Doyon often spoke of his online battles as if he had just crawled out of a foxhole. “Dude, I turned black from doing it,” he told me. “My face, from all the smoke—it would cling to me. I would look up and I would literally be like a raccoon.” Most nights, he camped out in Golden Gate Park. “I would look at myself in the mirror and I’d be like, O.K., it’s been four days—maybe I should eat, bathe.”
Anonymous-affiliated operations continued to be announced on YouTube: Operation Libya, Operation Bahrain, Operation Morocco. As protesters filled Tahrir Square, Doyon participated in Operation Egypt. A Facebook page disseminated information, including links to a “care package” for protesters on the ground. The package, distributed through the file-sharing site Megaupload, contained encryption software and a primer on defending against tear gas. Later, when the Egyptian government disabled Internet and cellular networks within the country, Anonymous helped the protesters find alternative ways to get online.
In the summer of 2011, Doyon succeeded Adama as Supreme Commander of the P.L.F. Doyon recruited roughly half a dozen new members and attempted to position the P.L.F. as an élite squad within Anonymous. Covelli became one of his technical advisers. Another hacker, Crypt0nymous, made YouTube videos; others did research or assembled electronic care packages. Unlike Anonymous, the P.L.F. had a strict command structure. “X always called the shots on everything,” Covelli said. “It was his way or no way.” A hacker who founded a blog called AnonInsiders told me over encrypted chat that Doyon was willing to act unilaterally—a rare thing within Anonymous. “When we wanted to start an op, he didn’t mind if anyone would agree or not,” he said. “He would just write the press release by himself, list all the targets, open the I.R.C. channel, tell everyone to go in there, and start the DDoSing.”
Some Anons viewed the P.L.F. as a vanity project and Doyon as a laughingstock. “He’s known for his exaggeration,” Mustafa Al-Bassam, an Anon who went by Tflow, told me. Others, even those who disapproved of Doyon’s egotism, grudgingly acknowledged his importance to the Anonymous movement. “He walks that tough line of sometimes being effective and sometimes being in the way,” Gregg Housh said, adding that he and other prominent Anons had faced similar challenges.
Publicly, Anonymous persists in claiming to be non-hierarchical. In “We Are Legion,” a 2012 documentary about Anonymous by Brian Knappenberger, one activist uses the metaphor of a flock of birds, with various individuals taking turns drifting toward the front. Gabriella Coleman told me that, despite such claims, something resembling an informal leadership class did emerge within Anonymous. “The organizer is really important,” she said. “There are four or five individuals who are really good at it.” She counted Doyon among them. Still, Anons tend to rebel against institutional structure. In a forthcoming book about Anonymous, “Hacker, Hoaxer, Whistleblower, Spy,” Coleman writes that, among Anons, “personal identity and the individual remain subordinate to a focus on the epic win—and, especially, the lulz.”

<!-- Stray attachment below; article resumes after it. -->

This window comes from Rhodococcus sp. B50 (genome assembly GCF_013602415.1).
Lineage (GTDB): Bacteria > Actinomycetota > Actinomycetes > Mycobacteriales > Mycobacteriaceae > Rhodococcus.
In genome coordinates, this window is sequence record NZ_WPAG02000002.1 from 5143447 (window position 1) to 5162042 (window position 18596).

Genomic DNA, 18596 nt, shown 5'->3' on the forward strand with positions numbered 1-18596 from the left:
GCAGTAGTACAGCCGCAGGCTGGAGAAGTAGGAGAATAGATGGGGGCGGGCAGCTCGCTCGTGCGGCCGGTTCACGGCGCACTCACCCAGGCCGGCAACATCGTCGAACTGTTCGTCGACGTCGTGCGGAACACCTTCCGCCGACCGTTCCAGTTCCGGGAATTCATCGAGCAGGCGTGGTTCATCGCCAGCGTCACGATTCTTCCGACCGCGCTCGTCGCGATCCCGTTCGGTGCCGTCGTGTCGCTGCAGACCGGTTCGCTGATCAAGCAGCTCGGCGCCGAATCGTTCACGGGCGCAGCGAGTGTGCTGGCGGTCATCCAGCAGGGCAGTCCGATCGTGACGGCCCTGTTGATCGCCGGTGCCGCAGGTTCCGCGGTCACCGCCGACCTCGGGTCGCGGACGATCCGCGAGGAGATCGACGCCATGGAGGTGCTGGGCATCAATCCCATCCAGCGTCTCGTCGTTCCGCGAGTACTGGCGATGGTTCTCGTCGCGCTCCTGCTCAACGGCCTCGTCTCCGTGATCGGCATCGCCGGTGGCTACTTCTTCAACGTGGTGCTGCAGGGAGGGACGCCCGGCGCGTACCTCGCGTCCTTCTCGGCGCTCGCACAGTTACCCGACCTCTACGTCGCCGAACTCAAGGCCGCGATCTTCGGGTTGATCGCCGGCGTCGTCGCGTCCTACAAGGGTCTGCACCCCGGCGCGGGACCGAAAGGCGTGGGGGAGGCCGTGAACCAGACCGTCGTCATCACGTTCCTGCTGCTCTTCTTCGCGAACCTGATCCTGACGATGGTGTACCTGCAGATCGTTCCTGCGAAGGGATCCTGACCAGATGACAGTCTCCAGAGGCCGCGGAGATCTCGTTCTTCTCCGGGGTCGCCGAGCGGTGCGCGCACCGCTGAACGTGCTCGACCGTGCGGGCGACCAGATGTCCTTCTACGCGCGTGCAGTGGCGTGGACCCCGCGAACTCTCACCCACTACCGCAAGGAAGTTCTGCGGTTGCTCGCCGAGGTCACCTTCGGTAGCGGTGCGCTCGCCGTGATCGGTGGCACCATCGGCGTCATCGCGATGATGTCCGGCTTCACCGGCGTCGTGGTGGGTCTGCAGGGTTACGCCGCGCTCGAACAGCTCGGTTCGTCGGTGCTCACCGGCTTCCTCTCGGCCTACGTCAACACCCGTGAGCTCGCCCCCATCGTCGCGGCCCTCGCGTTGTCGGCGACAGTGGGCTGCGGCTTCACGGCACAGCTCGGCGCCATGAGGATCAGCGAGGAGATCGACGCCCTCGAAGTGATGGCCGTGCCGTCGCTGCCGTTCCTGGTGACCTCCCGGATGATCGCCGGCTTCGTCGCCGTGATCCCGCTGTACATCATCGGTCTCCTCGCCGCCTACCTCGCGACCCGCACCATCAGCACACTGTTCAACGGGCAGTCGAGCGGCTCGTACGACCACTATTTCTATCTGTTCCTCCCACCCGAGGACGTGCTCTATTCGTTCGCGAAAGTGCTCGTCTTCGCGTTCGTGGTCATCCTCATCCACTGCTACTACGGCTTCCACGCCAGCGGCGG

Anons who seek individual attention are often dismissed as “egofags” or “namefags.” (Many Anons have yet to outgrow their penchant for offensive epithets.) “There are surprisingly few people who violate the rule” against attention-seeking, Coleman says. “Those who do, like X, are marginalized.” Last year, in an online discussion forum, a commenter wrote, “I stopped reading his BS when he started comparing himself to Batman.”
Peter Fein, an online activist known by the nickname n0pants, was among the many Anons who were put off by Doyon’s self-aggrandizing rhetoric. Fein browsed the P.L.F. Web site, which featured a coat of arms and a manifesto about the group’s “epic battle for the very soul of humanity.” Fein was dismayed to find that Doyon had registered the site using his real name, leaving himself and possibly other Anons vulnerable to prosecution. “I’m basically okay with people DDoSing,” Fein recalls telling Doyon over private chat. “But if you’re going to do it, you’ve got to cover your ass.”
On February 5, 2011, the Financial Times reported that Aaron Barr, the C.E.O. of a cybersecurity firm called HBGary Federal, had identified the “most senior” members of Anonymous. Barr’s research suggested that one of the top three was Commander X, a hacker based in California, who could “manage some significant firepower.” Barr contacted the F.B.I. and offered to share his work with them.